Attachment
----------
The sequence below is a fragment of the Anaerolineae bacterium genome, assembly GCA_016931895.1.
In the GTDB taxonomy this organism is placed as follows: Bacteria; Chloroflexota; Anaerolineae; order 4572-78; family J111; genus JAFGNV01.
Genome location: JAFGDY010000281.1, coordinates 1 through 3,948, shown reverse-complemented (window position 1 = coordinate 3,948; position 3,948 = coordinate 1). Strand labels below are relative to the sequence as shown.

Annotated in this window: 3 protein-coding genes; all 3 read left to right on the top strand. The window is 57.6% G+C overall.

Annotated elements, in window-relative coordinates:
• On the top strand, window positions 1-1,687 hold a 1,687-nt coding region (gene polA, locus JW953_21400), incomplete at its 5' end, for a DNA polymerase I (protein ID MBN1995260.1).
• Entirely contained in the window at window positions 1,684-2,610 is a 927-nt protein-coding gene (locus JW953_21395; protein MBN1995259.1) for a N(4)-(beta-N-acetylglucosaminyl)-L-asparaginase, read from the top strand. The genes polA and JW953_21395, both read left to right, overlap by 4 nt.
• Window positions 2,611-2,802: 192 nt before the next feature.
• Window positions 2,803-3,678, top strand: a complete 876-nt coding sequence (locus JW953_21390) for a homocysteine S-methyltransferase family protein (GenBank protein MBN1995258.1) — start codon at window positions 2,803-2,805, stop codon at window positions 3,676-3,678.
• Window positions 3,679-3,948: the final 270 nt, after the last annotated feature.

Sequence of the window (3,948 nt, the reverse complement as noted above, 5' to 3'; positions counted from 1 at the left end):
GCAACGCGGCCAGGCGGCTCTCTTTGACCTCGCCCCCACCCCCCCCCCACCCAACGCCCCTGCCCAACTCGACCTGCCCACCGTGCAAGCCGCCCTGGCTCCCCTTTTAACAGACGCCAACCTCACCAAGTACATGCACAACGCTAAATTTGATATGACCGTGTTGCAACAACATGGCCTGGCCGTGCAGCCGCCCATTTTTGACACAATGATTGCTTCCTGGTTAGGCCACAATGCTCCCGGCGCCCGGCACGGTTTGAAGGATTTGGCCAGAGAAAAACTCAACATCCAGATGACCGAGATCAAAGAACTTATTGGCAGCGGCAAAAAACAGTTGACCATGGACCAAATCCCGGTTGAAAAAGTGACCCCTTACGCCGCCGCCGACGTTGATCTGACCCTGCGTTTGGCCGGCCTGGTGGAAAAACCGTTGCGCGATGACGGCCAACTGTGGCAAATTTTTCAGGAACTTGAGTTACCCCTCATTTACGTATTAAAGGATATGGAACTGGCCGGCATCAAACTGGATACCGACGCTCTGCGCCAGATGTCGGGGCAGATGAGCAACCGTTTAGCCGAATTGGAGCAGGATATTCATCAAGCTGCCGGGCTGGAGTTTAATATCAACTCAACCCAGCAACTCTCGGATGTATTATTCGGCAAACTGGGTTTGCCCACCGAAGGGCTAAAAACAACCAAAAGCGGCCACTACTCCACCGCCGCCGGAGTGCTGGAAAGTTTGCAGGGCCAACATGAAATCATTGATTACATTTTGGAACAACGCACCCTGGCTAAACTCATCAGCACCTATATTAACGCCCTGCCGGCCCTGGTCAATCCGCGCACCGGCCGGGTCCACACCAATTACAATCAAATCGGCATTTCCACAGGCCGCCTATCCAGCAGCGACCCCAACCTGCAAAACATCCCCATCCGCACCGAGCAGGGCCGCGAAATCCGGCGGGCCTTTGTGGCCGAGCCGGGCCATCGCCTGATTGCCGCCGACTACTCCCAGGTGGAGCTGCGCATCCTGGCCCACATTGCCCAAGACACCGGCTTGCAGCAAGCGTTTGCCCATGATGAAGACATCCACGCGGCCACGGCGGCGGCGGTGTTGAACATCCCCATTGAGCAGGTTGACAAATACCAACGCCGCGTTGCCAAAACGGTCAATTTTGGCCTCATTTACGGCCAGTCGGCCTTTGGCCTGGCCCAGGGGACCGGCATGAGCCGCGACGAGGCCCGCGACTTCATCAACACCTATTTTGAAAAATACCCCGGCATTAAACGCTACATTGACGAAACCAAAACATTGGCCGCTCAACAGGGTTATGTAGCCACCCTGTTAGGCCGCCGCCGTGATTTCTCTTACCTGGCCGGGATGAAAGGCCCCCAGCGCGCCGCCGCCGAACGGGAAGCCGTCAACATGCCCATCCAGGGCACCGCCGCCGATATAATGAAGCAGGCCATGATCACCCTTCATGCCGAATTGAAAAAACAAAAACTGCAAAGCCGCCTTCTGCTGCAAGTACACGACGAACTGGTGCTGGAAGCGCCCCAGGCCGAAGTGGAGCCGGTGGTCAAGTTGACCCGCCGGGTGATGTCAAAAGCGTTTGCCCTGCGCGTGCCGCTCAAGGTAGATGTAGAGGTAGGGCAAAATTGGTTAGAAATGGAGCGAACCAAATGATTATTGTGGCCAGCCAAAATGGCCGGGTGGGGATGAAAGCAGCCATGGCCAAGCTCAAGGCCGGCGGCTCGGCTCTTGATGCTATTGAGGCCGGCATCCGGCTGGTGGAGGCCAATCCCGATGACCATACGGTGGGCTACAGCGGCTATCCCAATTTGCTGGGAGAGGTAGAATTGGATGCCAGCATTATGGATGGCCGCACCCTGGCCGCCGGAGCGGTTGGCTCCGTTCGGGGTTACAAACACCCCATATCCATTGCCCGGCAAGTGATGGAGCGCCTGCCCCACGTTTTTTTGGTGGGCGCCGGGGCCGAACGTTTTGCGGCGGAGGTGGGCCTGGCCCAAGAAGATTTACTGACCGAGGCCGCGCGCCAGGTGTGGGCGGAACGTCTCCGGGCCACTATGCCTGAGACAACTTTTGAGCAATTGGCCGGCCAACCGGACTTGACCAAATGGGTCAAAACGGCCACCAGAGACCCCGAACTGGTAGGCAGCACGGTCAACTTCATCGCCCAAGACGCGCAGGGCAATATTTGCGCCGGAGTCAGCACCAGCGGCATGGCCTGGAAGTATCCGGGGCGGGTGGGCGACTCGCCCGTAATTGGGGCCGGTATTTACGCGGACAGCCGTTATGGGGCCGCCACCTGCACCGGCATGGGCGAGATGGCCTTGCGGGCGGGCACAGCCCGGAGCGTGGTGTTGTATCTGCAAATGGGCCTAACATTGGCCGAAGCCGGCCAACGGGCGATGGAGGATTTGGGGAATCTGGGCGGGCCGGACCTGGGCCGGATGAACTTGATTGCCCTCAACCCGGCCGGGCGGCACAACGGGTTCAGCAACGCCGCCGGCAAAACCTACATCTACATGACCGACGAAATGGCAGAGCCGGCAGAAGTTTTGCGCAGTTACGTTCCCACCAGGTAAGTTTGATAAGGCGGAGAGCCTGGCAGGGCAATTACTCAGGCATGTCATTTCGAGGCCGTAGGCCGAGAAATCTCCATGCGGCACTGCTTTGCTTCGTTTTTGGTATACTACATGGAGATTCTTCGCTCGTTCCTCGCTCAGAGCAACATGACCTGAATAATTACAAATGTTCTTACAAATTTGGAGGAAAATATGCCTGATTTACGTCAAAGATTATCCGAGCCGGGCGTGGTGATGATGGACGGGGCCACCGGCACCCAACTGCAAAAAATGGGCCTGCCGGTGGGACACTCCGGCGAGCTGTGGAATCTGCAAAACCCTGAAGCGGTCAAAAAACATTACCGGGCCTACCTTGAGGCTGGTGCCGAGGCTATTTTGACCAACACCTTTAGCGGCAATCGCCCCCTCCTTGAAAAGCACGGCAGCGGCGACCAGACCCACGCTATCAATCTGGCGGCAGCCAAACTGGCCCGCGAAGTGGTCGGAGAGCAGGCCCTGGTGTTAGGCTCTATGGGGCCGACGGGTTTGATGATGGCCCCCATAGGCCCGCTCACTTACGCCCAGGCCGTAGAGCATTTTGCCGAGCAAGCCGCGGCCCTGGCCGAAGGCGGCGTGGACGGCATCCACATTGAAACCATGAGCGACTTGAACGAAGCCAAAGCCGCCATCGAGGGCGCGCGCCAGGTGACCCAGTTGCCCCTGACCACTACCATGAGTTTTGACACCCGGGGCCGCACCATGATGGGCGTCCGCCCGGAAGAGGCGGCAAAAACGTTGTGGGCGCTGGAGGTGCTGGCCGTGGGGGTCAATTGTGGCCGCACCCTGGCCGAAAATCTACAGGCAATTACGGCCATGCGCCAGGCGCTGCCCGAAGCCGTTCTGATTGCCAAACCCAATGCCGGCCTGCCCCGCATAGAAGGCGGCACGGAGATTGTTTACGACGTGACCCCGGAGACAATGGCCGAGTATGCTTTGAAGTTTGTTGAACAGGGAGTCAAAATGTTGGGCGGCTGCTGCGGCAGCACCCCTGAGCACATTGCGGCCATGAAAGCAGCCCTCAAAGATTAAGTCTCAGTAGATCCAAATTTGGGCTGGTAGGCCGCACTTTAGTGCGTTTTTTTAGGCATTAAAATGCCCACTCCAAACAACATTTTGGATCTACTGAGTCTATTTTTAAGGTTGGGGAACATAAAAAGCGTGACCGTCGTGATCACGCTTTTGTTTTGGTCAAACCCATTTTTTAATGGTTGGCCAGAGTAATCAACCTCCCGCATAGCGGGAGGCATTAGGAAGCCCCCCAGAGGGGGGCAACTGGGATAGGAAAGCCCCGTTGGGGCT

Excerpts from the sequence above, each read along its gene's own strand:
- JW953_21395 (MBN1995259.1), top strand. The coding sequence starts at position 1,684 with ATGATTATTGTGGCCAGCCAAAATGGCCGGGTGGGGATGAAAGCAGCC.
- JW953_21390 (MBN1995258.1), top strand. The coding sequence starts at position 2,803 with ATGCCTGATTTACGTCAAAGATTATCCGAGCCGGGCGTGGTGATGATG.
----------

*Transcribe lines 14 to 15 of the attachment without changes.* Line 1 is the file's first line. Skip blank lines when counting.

- JW953_21395 (MBN1995259.1), top strand. The coding sequence starts at position 1,684 with ATGATTATTGTGGCCAGCCAAAATGGCCGGGTGGGGATGAAAGCAGCC.
- JW953_21390 (MBN1995258.1), top strand. The coding sequence starts at position 2,803 with ATGCCTGATTTACGTCAAAGATTATCCGAGCCGGGCGTGGTGATGATG.